Fans of Marvel's Cinematic Universe knew ahead of time that their first foray onto Netflix would be filled with easter eggs and subtle nods to its movie and TV siblings. Now that Daredevil has finally arrived (read our review), it's clear that the comic book source material is alive and well. And for the die-hard fans and trivia-obsessed, that means loads of Marvel Comics easter eggs just waiting to be found.
The old classics remain - most of the characters are direct adaptations of their comic counterparts, and the go-to MCU entities (Roxxon Oil) pop up - but many are far subtler. Needless to say, there will be plenty of spoilers concerning the characters and story ahead, but we'll do our best to keep the reveals to a minimum. Here is our list of Daredevil Easter Eggs, Trivia & Comic References.
WARNING - SPOILERS AHEAD!!!
The tale of Matt Murdock begins, fittingly, with the most important moment of his origin story. It's Matt's father Jack who first stumbles on his son not long after he has saved the life of an elderly man, putting himself (specifically, his eyes) in harm's way. The substance which blinds Matt is never stated, but the barrels reveal it to be "TYP A" with the serial number "0464XXXX" - as in April 1964, when "Daredevil #1" was first published.
Prior to Matt Murdock (Charlie Cox) beginning his vigilante activities, he informs a Catholic priest (Peter McRobbie) of his wicked intentions. The priest is no throwaway role, however, as 'Father Lantom' is a well-established man of faith in Marvel Comics. He may perhaps be best remembered as an ally to Marvel's "Runaways", a comic series following a group of teens that was once written by Joss Whedon - friend and collaborator of Netflix's Daredevil creator Drew Goddard.
"Work in Progress"
The first costume adopted by Matt Murdock may be "a work in progress," but it was first seen in Frank Miller and John Romita, Jr.'s "Man Without Fear" miniseries. Telling a tale of Daredevil's early days, the black suit and 'mask' are used by Matt to conceal his identity as he - just like the series - takes down a human trafficking ring.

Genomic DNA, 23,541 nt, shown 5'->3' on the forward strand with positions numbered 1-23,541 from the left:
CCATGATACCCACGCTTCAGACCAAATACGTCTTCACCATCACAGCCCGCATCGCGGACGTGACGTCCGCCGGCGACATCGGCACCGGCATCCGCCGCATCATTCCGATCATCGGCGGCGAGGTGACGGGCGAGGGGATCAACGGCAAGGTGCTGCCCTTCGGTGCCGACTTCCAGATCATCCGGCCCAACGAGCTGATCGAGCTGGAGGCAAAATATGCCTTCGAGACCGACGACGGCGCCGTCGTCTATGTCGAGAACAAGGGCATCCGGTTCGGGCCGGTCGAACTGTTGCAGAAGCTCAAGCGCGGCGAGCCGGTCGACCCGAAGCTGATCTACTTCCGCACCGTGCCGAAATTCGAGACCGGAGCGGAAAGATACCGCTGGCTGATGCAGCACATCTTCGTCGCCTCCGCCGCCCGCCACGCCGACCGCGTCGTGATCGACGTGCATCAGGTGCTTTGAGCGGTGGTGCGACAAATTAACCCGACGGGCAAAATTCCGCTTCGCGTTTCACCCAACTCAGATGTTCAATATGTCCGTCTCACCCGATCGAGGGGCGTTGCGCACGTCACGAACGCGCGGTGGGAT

Carl 'Crusher' Creel
This may be harder to miss than the rest of the easter eggs on our list, but if the name of Jack Murdock's opponent sounds familiar, it should. Carl "Crusher" Creel has already been seen in Marvel's Cinematic Universe, better known as 'The Absorbing Man' who showed up to give Coulson's team trouble on Agents of S.H.I.E.L.D.. The time frame may seem off, but Marvel has confirmed it's the same Creel, meaning Jack put the hurt on an up-and-comer, not a seasoned boxer.
Seeing the name "Barton" on a background poster during one flashback into Matt's childhood would have caught the eye of any Avengers fan. However, the rest of the names visible reveal that the set decoration is, as usual, a nod to the designers behind the scenes. Specifically, nods to production designer Loren Weeks, art director Toni Barton, and the art department's Dennis Moyes and Chan Lin can all be spotted, along with reference to "Daredevil" comic talents like writers Christos and Ruth Gage, Luke Kalteux, and artist Lee Weeks, among others.
The man who demands Jack Murdock take a dive in the fifth round of his bout with Creel may seem like a minor player, but being referred to as "Roscoe" confirms his identity. The man is Roscoe Sweeney, the Marvel Comics villain responsible for fixing fights, earning the name of - unsurprisingly - 'The Fixer.'
When Wilson Fisk's right hand man Wesley (Toby Leonard Moore) states his employer has acquired another mob boss' racket, a man by the name of "Rigoletto," comic fans took it as a sign that at least part of the Kingpin's origin story had been adapted from the comics. Rigoletto is actually Don Rigoletto, a mob boss who first hired Fisk as his bodyguard and enforcer, before Fisk took his life - and his criminal empire along with it.
Movie and TV fans will instantly recognize seasoned actor Bob Gunton (The Shawshank Redemption, Argo), portraying straight-laced corporate criminal Leland Owlsley. When a character is given a name that odd, you can bet that a villainous pun is to blame - in the comics, Owlsley would take on the moniker of 'The Owl' as an antagonist to Daredevil.
With Daredevil marking Marvel's first foray onto Netflix, it was assumed that the series would include a few teases of what was to come in AKA Jessica Jones, Luke Cage and Iron Fist. For now we'll simply say that the show has several possible connections to Iron Fist's characters and organizations, one of which being the insignia marking Madame Gao's heroin. It's the same image scrawled on the chest of Iron Fist villain Steel Serpent.
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